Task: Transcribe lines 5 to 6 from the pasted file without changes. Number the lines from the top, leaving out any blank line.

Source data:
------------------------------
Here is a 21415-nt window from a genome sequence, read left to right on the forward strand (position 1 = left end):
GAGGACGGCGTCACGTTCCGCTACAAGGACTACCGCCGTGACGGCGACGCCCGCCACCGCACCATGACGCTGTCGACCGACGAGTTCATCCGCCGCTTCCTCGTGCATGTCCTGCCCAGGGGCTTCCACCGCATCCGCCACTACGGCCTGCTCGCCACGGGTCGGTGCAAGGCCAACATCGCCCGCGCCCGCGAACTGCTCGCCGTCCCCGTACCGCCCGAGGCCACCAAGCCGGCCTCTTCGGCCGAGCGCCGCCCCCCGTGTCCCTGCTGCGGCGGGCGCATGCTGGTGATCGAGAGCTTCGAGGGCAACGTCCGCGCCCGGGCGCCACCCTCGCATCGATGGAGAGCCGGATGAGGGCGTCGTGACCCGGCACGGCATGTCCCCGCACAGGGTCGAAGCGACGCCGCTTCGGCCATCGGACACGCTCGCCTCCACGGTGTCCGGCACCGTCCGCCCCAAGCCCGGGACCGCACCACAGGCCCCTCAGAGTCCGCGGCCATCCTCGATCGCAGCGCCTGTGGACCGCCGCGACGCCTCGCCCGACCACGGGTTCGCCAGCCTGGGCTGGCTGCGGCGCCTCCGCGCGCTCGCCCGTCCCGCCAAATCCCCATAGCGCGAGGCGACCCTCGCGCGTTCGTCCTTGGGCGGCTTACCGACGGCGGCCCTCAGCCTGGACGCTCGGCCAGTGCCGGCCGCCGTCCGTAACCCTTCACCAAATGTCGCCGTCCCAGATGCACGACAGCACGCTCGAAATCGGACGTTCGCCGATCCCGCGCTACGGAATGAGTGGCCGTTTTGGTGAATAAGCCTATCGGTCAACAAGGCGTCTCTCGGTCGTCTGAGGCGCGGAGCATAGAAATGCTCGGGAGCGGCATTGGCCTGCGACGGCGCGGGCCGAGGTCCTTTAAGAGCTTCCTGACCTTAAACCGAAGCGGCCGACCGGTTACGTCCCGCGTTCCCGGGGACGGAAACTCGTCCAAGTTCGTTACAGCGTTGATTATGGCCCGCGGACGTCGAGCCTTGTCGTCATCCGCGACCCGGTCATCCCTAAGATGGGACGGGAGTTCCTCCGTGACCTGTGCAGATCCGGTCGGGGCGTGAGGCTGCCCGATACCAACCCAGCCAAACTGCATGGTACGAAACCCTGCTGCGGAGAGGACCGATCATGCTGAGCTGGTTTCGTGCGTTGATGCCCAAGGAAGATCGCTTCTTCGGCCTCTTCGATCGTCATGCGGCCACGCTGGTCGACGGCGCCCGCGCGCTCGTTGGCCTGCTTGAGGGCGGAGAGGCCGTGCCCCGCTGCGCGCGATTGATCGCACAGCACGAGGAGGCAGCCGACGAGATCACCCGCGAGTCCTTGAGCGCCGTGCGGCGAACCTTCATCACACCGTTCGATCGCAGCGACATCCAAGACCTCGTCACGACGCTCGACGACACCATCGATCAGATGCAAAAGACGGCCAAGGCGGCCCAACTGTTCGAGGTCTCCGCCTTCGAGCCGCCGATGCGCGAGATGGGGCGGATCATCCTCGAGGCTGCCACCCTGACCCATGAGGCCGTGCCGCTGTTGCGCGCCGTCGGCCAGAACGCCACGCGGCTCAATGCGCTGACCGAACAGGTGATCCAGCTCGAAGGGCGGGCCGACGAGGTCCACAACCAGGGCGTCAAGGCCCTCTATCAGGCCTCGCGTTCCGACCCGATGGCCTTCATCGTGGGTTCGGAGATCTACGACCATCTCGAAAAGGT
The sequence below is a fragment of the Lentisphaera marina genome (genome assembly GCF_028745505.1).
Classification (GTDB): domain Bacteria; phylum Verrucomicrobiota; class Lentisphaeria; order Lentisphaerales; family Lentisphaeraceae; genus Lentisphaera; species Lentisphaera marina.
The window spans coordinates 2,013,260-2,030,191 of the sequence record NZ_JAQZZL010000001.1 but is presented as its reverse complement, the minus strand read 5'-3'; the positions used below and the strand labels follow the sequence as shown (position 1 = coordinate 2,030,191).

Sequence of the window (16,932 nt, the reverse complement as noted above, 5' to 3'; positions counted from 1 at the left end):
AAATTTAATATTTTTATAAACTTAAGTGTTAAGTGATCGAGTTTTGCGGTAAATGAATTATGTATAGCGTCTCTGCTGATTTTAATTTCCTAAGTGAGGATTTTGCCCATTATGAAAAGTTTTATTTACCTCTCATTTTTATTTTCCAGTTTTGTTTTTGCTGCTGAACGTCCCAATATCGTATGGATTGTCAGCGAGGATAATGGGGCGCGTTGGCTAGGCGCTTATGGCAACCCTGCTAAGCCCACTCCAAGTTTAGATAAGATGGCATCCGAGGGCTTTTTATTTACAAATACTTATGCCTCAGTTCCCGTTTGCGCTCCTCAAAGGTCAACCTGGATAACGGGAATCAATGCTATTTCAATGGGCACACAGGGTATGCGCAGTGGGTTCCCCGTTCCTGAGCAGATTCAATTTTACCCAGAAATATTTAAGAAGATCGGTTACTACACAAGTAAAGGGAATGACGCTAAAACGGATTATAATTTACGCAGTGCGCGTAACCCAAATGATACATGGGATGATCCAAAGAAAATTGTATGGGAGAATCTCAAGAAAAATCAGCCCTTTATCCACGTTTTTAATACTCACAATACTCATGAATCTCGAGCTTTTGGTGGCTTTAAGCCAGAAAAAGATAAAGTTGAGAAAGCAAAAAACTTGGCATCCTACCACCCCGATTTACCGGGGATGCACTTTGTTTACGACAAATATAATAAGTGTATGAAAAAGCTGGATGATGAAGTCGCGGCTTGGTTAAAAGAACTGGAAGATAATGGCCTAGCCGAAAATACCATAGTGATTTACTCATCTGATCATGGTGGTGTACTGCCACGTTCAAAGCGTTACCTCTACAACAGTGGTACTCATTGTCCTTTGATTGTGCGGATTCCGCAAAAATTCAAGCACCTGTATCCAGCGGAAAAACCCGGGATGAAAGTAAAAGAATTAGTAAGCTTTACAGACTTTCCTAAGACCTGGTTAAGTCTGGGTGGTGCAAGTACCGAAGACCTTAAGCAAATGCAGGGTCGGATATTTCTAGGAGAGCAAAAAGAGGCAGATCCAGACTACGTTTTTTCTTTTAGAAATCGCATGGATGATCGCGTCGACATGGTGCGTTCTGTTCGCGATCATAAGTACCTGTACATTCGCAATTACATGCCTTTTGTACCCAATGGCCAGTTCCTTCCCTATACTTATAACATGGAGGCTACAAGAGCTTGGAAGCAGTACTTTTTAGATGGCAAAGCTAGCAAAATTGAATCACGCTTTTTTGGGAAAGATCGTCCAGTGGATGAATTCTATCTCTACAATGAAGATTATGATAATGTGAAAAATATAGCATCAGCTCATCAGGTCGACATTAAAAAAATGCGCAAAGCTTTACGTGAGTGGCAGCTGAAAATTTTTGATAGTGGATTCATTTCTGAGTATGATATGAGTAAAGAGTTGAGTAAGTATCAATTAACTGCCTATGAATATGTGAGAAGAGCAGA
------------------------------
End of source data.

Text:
The window spans coordinates 2,013,260-2,030,191 of the sequence record NZ_JAQZZL010000001.1 but is presented as its reverse complement, the minus strand read 5'-3'; the positions used below and the strand labels follow the sequence as shown (position 1 = coordinate 2,030,191).

Sequence of the window (16,932 nt, the reverse complement as noted above, 5' to 3'; positions counted from 1 at the left end):